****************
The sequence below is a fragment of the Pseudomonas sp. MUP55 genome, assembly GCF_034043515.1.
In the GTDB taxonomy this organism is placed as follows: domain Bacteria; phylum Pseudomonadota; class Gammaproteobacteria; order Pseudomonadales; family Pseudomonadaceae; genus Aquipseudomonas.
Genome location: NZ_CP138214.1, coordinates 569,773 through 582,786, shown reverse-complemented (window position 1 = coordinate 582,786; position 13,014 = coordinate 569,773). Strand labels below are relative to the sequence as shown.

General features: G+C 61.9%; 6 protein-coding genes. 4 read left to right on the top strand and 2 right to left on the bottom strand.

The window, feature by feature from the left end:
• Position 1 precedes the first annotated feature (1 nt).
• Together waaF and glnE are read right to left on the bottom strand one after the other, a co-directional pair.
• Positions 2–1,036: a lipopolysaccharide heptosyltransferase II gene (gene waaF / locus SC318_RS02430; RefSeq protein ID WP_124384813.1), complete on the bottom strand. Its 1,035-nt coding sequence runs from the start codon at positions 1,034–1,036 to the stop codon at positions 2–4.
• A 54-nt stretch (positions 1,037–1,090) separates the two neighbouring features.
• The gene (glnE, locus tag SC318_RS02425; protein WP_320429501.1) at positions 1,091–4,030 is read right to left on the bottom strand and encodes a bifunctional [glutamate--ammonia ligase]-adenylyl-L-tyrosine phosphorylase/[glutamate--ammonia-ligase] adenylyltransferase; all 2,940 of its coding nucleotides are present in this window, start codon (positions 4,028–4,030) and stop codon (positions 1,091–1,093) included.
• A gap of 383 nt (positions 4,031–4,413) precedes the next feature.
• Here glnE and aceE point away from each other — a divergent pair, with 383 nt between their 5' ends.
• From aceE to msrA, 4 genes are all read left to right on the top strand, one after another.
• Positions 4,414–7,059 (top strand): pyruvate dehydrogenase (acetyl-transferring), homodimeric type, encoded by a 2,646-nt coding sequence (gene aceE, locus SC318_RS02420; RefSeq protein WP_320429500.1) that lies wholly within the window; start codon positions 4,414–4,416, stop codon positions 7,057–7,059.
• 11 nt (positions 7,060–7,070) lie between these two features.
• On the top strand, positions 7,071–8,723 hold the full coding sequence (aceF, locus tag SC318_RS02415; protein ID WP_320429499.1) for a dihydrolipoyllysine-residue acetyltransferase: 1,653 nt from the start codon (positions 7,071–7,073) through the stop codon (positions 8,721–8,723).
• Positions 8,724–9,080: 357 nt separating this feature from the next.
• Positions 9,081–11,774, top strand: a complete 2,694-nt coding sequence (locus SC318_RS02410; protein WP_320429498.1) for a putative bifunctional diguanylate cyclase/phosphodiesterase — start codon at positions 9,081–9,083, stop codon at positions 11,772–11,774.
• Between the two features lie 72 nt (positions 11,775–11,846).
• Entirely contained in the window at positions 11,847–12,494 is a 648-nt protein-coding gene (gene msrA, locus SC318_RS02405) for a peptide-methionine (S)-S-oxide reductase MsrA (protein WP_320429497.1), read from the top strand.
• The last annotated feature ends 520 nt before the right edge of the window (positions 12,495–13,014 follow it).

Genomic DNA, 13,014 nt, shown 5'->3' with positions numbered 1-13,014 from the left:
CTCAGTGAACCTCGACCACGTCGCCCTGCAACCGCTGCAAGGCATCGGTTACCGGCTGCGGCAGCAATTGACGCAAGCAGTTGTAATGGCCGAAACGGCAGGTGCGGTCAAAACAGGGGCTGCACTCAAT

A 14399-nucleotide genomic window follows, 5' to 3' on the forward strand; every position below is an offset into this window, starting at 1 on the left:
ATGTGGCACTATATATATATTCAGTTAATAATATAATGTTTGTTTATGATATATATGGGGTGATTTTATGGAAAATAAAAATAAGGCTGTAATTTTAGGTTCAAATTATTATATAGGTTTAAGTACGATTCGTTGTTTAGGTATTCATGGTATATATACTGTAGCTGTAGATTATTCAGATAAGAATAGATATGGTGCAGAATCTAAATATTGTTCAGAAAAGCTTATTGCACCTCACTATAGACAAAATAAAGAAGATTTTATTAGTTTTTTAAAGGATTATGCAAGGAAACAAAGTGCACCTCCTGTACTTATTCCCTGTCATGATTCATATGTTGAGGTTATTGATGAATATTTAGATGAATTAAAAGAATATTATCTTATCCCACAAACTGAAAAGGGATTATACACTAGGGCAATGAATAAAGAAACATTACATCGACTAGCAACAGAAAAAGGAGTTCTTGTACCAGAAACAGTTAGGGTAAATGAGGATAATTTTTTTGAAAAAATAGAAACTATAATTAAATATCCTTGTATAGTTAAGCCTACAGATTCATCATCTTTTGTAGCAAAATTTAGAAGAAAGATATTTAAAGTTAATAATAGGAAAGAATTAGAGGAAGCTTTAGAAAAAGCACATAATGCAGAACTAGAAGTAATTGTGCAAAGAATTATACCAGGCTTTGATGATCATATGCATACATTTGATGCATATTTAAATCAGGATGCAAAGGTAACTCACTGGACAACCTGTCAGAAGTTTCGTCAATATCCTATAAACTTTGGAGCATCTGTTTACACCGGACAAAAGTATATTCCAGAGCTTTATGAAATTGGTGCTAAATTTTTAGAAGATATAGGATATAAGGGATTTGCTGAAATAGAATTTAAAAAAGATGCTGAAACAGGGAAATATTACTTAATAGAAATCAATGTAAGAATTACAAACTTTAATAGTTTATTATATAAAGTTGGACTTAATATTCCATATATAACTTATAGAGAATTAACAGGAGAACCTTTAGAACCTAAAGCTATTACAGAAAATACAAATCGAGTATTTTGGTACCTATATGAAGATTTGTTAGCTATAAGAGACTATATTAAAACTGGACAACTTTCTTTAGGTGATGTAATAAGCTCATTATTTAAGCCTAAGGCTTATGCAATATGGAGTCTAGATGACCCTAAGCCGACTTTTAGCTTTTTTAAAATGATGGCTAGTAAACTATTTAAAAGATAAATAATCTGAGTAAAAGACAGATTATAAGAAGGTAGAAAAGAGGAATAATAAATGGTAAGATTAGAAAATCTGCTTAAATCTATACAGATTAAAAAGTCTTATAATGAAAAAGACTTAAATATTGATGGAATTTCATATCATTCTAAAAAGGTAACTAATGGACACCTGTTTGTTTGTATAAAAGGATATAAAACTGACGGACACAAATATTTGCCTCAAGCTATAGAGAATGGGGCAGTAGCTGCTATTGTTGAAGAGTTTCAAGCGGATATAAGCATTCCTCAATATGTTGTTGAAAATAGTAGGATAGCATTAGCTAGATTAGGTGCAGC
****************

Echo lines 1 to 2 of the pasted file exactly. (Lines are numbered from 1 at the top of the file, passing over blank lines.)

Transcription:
The sequence below is a fragment of the Pseudomonas sp. MUP55 genome, assembly GCF_034043515.1.
In the GTDB taxonomy this organism is placed as follows: domain Bacteria; phylum Pseudomonadota; class Gammaproteobacteria; order Pseudomonadales; family Pseudomonadaceae; genus Aquipseudomonas.